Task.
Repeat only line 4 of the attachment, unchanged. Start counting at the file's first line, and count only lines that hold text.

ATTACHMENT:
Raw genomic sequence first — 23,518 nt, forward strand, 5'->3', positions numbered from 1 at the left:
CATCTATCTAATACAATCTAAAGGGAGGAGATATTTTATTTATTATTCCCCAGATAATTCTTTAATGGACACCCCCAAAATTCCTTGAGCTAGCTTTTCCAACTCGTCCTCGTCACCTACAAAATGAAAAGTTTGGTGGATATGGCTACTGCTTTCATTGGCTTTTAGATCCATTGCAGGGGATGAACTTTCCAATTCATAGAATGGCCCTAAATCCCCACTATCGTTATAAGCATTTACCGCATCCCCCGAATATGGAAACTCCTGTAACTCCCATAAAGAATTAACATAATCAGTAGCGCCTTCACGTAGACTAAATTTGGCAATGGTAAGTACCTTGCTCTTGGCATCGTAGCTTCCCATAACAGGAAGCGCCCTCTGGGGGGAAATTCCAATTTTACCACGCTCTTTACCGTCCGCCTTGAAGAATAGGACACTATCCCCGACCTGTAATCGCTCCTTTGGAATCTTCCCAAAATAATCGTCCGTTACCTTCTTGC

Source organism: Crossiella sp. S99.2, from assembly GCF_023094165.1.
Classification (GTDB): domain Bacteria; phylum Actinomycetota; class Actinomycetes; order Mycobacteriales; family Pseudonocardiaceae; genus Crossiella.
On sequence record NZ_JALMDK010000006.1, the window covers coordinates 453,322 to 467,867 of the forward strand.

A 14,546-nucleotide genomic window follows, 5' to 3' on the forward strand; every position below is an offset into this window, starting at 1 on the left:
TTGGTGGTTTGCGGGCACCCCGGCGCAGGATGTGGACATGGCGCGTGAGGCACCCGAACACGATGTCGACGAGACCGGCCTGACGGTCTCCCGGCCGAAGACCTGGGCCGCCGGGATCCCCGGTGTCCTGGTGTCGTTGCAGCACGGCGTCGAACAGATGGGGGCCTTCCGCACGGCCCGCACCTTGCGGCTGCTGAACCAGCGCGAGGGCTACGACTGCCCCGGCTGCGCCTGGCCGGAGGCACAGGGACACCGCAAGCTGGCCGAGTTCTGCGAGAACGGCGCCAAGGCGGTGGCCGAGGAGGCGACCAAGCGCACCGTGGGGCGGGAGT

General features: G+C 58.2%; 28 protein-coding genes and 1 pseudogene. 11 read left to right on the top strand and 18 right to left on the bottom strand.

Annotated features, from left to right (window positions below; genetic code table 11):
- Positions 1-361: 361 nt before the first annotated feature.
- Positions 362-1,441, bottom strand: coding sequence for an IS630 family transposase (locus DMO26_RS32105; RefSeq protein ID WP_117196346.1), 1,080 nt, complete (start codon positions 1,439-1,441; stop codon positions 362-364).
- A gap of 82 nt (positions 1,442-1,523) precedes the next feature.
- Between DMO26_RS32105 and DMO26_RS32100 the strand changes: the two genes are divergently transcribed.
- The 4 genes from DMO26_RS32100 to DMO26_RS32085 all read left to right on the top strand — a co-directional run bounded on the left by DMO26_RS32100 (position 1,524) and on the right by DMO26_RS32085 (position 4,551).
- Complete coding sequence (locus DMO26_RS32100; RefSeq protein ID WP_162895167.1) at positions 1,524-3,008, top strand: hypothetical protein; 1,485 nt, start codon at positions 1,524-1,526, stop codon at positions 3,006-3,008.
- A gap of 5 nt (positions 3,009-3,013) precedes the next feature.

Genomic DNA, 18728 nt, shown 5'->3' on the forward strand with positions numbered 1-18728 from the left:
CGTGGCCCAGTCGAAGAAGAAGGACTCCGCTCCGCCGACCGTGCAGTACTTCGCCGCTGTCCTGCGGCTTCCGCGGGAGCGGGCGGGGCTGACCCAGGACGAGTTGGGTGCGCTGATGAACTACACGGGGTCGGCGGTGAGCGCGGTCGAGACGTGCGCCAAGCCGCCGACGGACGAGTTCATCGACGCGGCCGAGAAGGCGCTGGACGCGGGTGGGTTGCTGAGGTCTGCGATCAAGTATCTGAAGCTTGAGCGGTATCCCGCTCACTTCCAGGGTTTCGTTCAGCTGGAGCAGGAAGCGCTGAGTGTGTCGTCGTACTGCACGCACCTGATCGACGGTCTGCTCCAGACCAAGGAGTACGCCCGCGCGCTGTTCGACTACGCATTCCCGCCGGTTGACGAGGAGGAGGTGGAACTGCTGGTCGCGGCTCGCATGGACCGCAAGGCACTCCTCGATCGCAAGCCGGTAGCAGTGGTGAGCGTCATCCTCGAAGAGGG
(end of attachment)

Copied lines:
Classification (GTDB): domain Bacteria; phylum Actinomycetota; class Actinomycetes; order Mycobacteriales; family Pseudonocardiaceae; genus Crossiella.